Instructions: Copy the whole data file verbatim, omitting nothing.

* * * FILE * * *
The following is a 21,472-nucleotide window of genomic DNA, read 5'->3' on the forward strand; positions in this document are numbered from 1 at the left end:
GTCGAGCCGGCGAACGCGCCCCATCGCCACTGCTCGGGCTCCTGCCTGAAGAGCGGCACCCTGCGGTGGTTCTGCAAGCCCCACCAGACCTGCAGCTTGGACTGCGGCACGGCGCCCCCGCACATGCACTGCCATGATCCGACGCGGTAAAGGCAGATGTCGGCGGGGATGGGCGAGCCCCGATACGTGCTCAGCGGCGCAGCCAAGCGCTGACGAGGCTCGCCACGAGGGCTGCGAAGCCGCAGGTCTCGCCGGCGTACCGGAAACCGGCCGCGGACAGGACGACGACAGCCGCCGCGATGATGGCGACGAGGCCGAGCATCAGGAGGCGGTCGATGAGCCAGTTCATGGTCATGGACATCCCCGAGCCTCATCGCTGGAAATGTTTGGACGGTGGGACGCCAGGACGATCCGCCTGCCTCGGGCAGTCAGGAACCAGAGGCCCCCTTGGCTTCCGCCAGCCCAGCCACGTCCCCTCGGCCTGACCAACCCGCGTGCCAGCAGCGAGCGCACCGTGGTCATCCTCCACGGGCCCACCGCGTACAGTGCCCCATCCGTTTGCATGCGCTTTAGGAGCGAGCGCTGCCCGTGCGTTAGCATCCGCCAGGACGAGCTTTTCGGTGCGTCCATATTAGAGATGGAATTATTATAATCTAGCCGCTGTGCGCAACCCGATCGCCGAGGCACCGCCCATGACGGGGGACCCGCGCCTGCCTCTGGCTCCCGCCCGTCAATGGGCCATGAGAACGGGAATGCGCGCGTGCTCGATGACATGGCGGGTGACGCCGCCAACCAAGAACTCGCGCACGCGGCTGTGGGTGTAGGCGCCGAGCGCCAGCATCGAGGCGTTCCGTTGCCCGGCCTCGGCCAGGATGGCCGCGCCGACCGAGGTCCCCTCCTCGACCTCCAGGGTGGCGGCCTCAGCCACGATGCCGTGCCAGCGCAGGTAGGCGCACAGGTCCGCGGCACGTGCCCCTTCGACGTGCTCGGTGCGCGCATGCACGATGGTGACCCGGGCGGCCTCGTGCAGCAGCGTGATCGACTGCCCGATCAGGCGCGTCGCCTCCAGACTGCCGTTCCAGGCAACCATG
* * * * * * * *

The following is a 21,472-nucleotide window of genomic DNA, read 5'->3' on the forward strand; positions in this document are numbered from 1 at the left end:
GTCGAGCCGGCGAACGCGCCCCATCGCCACTGCTCGGGCTCCTGCCTGAAGAGCGGCACCCTGCGGTGGTTCTGCAAGCCCCACCAGACCTGCAGCTTGGACTGCGGCACGGCGCCCCCGCACATGCACTGCCATGATCCGACGCGGTAAAGGCAGATGTCGGCGGGGATGGGCGAGCCCCGATACGTGCTCAGCGGCGCAGCCAAGCGCTGACGAGGCTCGCCACGAGGGCTGCGAAGCCGCAGGTCTCGCCGGCGTACCGGAAACCGGCCGCGGACAGGACGACGACAGCCGCCGCGATGATGGCGACGAGGCCGAGCATCAGGAGGCGGTCGATGAGCCAGTTCATGGTCATGGACATCCCCGAGCCTCATCGCTGGAAATGTTTGGACGGTGGGACGCCAGGACGATCCGCCTGCCTCGGGCAGTCAGGAACCAGAGGCCCCCTTGGCTTCCGCCAGCCCAGCCACGTCCCCTCGGCCTGACCAACCCGCGTGCCAGCAGCGAGCGCACCGTGGTCATCCTCCACGGGCCCACCGCGTACAGTGCCCCATCCGTTTGCATGCGCTTTAGGAGCGAGCGCTGCCCGTGCGTTAGCATCCGCCAGGACGAGCTTTTCGGTGCGTCCATATTAGAGATGGAATTATTATAATCTAGCCGCTGTGCGCAACCCGATCGCCGAGGCACCGCCCATGACGGGGGACCCGCGCCTGCCTCTGGCTCCCGCCCGTCAATGGGCCATGAGAACGGGAATGCGCGCGTGCTCGATGACATGGCGGGTGACGCCGCCAACCAAGAACTCGCGCACGCGGCTGTGGGTGTAGGCGCCGAGCGCCAGCATCGAGGCGTTCCGTTGCCCGGCCTCGGCCAGGATGGCCGCGCCGACCGAGGTCCCCTCCTCGACCTCCAGGGTGGCGGCCTCAGCCACGATGCCGTGCCAGCGCAGGTAGGCGCACAGGTCCGCGGCACGTGCCCCTTCGACGTGCTCGGTGCGCGCATGCACGATGGTGACCCGGGCGGCCTCGTGCAGCAGCGTGATCGACTGCCCGATCAGGCGCGTCGCCTCCAGACTGCCGTTCCAGGCAACCATG